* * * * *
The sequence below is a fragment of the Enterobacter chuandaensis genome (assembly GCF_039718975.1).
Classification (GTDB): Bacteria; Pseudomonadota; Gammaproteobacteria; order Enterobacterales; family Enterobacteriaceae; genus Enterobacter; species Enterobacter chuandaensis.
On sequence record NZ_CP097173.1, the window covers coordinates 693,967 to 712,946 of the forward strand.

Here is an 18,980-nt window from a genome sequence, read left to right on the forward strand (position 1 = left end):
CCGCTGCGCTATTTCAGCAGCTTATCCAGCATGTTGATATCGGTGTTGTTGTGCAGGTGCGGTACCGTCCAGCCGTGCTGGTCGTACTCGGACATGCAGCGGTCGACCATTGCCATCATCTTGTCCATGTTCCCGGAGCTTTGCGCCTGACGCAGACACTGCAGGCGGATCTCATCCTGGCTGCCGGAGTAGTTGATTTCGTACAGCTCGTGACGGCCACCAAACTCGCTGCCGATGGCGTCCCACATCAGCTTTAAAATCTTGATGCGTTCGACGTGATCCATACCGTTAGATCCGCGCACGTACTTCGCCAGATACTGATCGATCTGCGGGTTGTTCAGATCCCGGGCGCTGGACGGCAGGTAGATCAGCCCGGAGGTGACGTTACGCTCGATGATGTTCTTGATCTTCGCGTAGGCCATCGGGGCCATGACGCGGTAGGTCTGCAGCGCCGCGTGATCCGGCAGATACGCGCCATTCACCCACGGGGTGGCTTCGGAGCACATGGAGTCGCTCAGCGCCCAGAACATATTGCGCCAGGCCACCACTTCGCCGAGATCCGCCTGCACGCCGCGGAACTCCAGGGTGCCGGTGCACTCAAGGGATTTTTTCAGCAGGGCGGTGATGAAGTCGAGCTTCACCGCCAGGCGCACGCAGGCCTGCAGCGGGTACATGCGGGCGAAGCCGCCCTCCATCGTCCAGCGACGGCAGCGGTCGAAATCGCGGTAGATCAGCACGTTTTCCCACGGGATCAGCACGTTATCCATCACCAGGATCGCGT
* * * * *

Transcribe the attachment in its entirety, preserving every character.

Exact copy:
The sequence below is a fragment of the Enterobacter chuandaensis genome (assembly GCF_039718975.1).
Classification (GTDB): Bacteria; Pseudomonadota; Gammaproteobacteria; order Enterobacterales; family Enterobacteriaceae; genus Enterobacter; species Enterobacter chuandaensis.
On sequence record NZ_CP097173.1, the window covers coordinates 693,967 to 712,946 of the forward strand.

Here is an 18,980-nt window from a genome sequence, read left to right on the forward strand (position 1 = left end):
CCGCTGCGCTATTTCAGCAGCTTATCCAGCATGTTGATATCGGTGTTGTTGTGCAGGTGCGGTACCGTCCAGCCGTGCTGGTCGTACTCGGACATGCAGCGGTCGACCATTGCCATCATCTTGTCCATGTTCCCGGAGCTTTGCGCCTGACGCAGACACTGCAGGCGGATCTCATCCTGGCTGCCGGAGTAGTTGATTTCGTACAGCTCGTGACGGCCACCAAACTCGCTGCCGATGGCGTCCCACATCAGCTTTAAAATCTTGATGCGTTCGACGTGATCCATACCGTTAGATCCGCGCACGTACTTCGCCAGATACTGATCGATCTGCGGGTTGTTCAGATCCCGGGCGCTGGACGGCAGGTAGATCAGCCCGGAGGTGACGTTACGCTCGATGATGTTCTTGATCTTCGCGTAGGCCATCGGGGCCATGACGCGGTAGGTCTGCAGCGCCGCGTGATCCGGCAGATACGCGCCATTCACCCACGGGGTGGCTTCGGAGCACATGGAGTCGCTCAGCGCCCAGAACATATTGCGCCAGGCCACCACTTCGCCGAGATCCGCCTGCACGCCGCGGAACTCCAGGGTGCCGGTGCACTCAAGGGATTTTTTCAGCAGGGCGGTGATGAAGTCGAGCTTCACCGCCAGGCGCACGCAGGCCTGCAGCGGGTACATGCGGGCGAAGCCGCCCTCCATCGTCCAGCGACGGCAGCGGTCGAAATCGCGGTAGATCAGCACGTTTTCCCACGGGATCAGCACGTTATCCATCACCAGGATCGCGT